While computer programs like Pro Tools and inexpensive home setups have altered (and to a large extent, diminished) the role of the traditional studio, Milner says that those he spoke to for the book are cautiously optimistic about the future of recording.

“Granted, there are a lot of people who feel music is sounding really bad right now, between the mastering, the use of Auto-Tune, and the way everyone listens to compressed, poor-quality sound files on their iPods,” Milner admits. “It’s not that they’re Luddites, but they feel like, ‘Why bother? What’s the point of laboring over a record if it’s going to go through all these processes that negate all the things we work to achieve?’ Still, I think it’s safe to say that we’ll probably be talking about and debating these same kinds of issues for a long time to come.”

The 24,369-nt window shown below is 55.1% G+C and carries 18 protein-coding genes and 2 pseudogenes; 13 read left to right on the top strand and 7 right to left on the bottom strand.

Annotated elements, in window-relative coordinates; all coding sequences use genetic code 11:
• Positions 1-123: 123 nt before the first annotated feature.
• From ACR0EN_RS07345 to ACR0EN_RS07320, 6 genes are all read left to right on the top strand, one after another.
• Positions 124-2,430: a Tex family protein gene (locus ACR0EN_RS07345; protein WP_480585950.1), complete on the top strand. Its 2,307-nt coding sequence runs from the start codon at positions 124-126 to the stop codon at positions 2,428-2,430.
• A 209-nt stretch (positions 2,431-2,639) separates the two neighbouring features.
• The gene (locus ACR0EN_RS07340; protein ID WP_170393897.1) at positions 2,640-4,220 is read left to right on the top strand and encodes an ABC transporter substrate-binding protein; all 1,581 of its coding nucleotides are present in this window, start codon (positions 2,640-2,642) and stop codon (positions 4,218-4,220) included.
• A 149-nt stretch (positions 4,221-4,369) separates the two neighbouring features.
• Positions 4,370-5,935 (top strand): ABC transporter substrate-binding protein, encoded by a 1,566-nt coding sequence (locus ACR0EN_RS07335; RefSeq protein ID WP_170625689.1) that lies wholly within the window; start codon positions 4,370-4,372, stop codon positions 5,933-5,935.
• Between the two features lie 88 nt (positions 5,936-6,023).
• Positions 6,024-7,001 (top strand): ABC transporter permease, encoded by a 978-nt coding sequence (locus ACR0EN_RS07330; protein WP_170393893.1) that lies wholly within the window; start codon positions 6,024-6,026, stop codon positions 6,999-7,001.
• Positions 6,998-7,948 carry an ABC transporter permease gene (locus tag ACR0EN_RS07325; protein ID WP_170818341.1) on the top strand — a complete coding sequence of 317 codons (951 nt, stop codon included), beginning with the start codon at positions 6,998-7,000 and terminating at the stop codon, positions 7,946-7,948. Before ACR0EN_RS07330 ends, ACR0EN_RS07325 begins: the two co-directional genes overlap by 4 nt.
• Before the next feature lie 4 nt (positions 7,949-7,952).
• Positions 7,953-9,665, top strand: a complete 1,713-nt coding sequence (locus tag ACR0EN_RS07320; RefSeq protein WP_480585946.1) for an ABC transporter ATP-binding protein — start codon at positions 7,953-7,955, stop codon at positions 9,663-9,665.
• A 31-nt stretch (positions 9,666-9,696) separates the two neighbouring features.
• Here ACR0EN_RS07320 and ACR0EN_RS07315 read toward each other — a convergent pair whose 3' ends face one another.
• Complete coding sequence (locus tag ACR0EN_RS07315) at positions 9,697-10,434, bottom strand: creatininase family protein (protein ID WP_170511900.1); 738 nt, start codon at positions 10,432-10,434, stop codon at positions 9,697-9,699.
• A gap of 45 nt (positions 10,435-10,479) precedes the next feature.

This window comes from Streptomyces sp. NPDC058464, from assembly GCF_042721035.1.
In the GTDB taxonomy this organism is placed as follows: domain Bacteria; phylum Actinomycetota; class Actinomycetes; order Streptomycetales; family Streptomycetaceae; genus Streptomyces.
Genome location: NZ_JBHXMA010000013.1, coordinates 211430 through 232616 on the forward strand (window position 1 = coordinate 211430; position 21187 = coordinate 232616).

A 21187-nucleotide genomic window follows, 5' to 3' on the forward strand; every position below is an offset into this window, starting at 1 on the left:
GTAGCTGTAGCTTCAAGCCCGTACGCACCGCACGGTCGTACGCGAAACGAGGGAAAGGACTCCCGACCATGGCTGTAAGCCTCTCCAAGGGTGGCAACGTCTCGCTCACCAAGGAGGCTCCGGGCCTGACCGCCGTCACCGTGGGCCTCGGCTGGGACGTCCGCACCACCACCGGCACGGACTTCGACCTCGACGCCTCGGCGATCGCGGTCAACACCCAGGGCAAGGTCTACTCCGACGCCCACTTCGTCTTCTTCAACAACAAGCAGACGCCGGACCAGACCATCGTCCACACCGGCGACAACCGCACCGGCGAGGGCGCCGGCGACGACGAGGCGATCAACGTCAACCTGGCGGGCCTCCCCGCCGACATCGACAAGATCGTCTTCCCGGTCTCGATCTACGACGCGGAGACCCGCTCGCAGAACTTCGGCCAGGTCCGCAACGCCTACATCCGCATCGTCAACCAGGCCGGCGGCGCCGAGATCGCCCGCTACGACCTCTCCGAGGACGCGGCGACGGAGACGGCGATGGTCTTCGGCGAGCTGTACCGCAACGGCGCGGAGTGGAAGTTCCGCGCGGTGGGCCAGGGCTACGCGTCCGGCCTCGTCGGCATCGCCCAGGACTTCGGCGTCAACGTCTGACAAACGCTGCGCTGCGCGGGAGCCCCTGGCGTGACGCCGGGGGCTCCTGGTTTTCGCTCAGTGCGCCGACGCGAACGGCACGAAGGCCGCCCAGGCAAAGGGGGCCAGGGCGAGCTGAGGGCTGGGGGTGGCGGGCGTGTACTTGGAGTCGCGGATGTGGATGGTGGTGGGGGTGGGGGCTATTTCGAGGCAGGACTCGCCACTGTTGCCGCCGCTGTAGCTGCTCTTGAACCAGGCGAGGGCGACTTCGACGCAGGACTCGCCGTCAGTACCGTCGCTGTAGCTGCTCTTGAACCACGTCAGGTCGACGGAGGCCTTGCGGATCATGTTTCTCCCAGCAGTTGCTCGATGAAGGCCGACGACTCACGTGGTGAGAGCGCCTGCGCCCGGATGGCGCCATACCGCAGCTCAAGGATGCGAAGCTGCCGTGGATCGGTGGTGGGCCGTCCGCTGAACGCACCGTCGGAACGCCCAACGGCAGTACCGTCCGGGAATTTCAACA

We Can’t Put Down …

Wildflower: An Extraordinary Life and Untimely Death in Africa by Mark Seal | (Random House, $26)


IN JANUARY 2006, wildlife activist and Oscar-nominated documentarian Joan Root was shot and killed at her home on Kenya’s Lake Naivasha, where for years she had worked to protect the land and the animals that inhabited it. Police believe it was a robbery gone bad, but others suspect she was murdered by people who disagreed with her conservation efforts. Still unsolved, Root’s murder has garnered worldwide attention, even inspiring a film, with Julia Roberts rumored to play Root. Talented author Mark Seal (whose work has been featured a great deal in American Way) honors Root’s extraordinary life and investigates her mysterious death in Wildflower, a beautiful and gripping tale about a life cut tragically short.